The beloved Goldfish crackers from Pepperidge Farm are the subject of the latest voluntary food recall.
A statement on the company website Monday said Pepperidge Farm was notified by an ingredient supplier that the whey powder used in a seasoning for four varieties of the snack may contain salmonella, a bacteria that can cause serious illness.
The products were distributed throughout the United States and no illnesses have been reported, the company stated.
The four varieties in the recall are: Flavor Blasted Xtra Cheddar, Flavor Blasted Sour Cream & Onion, Goldfish Baked with Whole Grain Xtra Cheddar, and Goldfish Mix Xtra Cheddar & Pretzel.
Pepperidge Farms is owned by Campbell Soup Co. of Camden.
About 1.2 million people in the U.S. are sickened with salmonella each year, mostly due to contaminated foods. There are about 23,000 hospitalizations and 450 deaths in the U.S. every year as a result. Symptoms include nausea, vomiting, abdominal cramps, and diarrhea, according to the Centers for Disease Control and Prevention.
Coming on top of recalls for other popular crackers and cereal, the Goldfish problem illustrates that even big-name processed foods are vulnerable to contamination.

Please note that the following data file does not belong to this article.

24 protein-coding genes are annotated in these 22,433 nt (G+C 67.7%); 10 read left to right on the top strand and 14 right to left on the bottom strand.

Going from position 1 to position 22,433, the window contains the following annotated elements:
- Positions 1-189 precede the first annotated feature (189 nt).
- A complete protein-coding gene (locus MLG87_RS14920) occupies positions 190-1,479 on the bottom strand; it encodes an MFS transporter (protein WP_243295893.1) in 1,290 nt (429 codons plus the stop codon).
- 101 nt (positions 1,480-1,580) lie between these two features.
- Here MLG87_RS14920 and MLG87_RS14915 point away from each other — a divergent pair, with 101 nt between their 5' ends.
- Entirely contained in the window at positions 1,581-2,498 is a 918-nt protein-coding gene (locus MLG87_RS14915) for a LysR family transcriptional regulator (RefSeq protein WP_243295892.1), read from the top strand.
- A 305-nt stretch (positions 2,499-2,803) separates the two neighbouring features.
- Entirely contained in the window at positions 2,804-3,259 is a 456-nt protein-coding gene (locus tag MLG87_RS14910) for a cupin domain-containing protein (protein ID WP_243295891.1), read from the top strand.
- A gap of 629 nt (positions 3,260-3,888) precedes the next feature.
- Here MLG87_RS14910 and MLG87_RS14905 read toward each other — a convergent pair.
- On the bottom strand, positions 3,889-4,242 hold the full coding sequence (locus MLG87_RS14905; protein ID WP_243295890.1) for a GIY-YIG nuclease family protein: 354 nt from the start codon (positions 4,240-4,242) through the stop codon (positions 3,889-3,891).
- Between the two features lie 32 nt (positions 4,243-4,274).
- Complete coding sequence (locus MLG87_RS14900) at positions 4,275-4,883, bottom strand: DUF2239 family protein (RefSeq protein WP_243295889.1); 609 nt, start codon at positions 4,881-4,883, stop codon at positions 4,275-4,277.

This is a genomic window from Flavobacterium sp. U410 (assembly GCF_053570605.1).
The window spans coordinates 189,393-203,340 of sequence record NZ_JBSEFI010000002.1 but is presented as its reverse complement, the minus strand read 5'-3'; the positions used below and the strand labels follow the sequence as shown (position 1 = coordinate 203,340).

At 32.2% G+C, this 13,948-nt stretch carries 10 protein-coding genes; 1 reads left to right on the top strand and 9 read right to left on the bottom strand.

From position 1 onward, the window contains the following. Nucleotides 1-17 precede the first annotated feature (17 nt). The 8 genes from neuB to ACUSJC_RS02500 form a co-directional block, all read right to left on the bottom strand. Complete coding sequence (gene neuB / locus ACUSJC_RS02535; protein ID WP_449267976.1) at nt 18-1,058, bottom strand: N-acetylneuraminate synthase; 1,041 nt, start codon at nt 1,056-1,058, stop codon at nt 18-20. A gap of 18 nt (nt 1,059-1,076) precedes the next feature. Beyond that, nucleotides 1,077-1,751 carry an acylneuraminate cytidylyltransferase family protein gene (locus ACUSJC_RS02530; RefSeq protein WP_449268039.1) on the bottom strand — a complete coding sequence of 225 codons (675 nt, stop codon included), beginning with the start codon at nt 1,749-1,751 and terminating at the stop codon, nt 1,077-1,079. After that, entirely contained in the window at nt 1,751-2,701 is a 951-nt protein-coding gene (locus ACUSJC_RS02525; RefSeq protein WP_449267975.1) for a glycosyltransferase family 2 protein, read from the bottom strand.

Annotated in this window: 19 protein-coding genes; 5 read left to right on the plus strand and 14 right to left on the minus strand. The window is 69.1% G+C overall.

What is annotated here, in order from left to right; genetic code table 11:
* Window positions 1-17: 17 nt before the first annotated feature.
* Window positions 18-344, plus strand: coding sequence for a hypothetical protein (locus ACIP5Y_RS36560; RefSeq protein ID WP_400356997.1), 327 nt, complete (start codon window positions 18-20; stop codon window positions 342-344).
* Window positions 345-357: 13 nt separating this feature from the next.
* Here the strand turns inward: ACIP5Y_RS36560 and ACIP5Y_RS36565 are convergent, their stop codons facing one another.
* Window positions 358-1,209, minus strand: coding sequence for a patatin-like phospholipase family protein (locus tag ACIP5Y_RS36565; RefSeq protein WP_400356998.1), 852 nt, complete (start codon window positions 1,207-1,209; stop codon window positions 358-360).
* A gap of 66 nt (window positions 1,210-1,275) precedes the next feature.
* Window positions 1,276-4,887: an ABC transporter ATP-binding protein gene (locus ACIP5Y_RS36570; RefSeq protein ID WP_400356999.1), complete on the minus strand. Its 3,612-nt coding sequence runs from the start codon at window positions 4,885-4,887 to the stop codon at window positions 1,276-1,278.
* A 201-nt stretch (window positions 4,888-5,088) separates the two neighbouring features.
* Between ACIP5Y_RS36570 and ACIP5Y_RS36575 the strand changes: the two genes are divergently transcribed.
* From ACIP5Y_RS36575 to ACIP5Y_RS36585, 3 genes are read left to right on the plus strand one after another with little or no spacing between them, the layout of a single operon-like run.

Ritz crackers and Ritz Bits were voluntarily recalled last week by parent company Mondelēz Global when it was alerted by a supplier there may be salmonella in the whey powder used to make the snacks.
In June, the U.S. Food and Drug Administration issued a multistate recall of Kellogg's Honey Smacks, a sweetened puffed wheat cereal, after 100 people in 33 states were sickened with the salmonella bacteria after eating the product. No deaths were reported.
Whey, which is high in protein, is the liquid that is left when milk has been strained and turned into curds, the basis of cheese.
In some households — especially those with young children — Goldfish are virtually their own food group. Parents and teachers who must tell demanding toddlers their favorite snack is off limits for now took to social media to air their disappointment, and share alternatives such as non-recalled Goldfish flavors, or items like Annie's Cheddar Bunnies or Great Value's Cheddar Penguins.
It is also clear that adults, too, love their Goldfish, with one Twitter user even despairing that salmonella is cropping up in their favorite snacks instead of hated vegetables like Brussels sprouts.
The recalled Goldfish can be returned to the point of purchase for a refund. The company is also offering refunds for packages of the recalled snacks, they stated.